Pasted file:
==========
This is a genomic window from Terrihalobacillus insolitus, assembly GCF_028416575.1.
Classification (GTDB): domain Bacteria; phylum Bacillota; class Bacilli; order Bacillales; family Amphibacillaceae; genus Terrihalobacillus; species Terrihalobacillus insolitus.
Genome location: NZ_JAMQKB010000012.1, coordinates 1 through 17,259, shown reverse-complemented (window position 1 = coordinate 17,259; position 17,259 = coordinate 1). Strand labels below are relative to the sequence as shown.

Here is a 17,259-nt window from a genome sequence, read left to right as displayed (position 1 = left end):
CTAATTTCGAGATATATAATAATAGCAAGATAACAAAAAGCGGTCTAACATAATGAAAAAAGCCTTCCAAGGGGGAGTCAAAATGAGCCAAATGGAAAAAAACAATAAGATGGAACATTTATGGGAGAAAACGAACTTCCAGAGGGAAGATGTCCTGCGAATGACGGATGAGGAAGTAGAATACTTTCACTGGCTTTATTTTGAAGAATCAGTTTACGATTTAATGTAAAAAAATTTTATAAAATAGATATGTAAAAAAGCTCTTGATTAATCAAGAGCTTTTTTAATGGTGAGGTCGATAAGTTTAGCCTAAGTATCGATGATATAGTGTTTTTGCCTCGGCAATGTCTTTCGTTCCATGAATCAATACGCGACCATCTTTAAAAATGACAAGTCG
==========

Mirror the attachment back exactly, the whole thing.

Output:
This is a genomic window from Terrihalobacillus insolitus, assembly GCF_028416575.1.
Classification (GTDB): domain Bacteria; phylum Bacillota; class Bacilli; order Bacillales; family Amphibacillaceae; genus Terrihalobacillus; species Terrihalobacillus insolitus.
Genome location: NZ_JAMQKB010000012.1, coordinates 1 through 17,259, shown reverse-complemented (window position 1 = coordinate 17,259; position 17,259 = coordinate 1). Strand labels below are relative to the sequence as shown.

Here is a 17,259-nt window from a genome sequence, read left to right as displayed (position 1 = left end):
CTAATTTCGAGATATATAATAATAGCAAGATAACAAAAAGCGGTCTAACATAATGAAAAAAGCCTTCCAAGGGGGAGTCAAAATGAGCCAAATGGAAAAAAACAATAAGATGGAACATTTATGGGAGAAAACGAACTTCCAGAGGGAAGATGTCCTGCGAATGACGGATGAGGAAGTAGAATACTTTCACTGGCTTTATTTTGAAGAATCAGTTTACGATTTAATGTAAAAAAATTTTATAAAATAGATATGTAAAAAAGCTCTTGATTAATCAAGAGCTTTTTTAATGGTGAGGTCGATAAGTTTAGCCTAAGTATCGATGATATAGTGTTTTTGCCTCGGCAATGTCTTTCGTTCCATGAATCAATACGCGACCATCTTTAAAAATGACAAGTCG